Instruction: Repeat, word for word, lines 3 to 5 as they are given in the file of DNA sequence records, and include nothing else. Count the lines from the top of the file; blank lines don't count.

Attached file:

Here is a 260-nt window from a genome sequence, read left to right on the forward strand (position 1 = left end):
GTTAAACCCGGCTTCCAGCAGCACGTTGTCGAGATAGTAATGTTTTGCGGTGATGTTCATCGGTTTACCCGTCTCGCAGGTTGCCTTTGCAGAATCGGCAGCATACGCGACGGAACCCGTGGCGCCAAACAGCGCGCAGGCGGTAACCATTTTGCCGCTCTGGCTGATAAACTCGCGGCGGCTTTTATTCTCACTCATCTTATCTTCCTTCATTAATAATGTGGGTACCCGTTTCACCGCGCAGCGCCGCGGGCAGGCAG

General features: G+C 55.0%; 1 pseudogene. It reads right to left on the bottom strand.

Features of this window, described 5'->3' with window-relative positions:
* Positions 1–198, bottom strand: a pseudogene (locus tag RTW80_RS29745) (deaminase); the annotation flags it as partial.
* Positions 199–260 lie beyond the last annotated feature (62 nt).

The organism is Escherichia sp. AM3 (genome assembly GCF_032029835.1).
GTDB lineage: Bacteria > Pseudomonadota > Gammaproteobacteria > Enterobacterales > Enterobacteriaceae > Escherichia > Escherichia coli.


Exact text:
General features: G+C 55.0%; 1 pseudogene. It reads right to left on the bottom strand.

Features of this window, described 5'->3' with window-relative positions:
* Positions 1–198, bottom strand: a pseudogene (locus tag RTW80_RS29745) (deaminase); the annotation flags it as partial.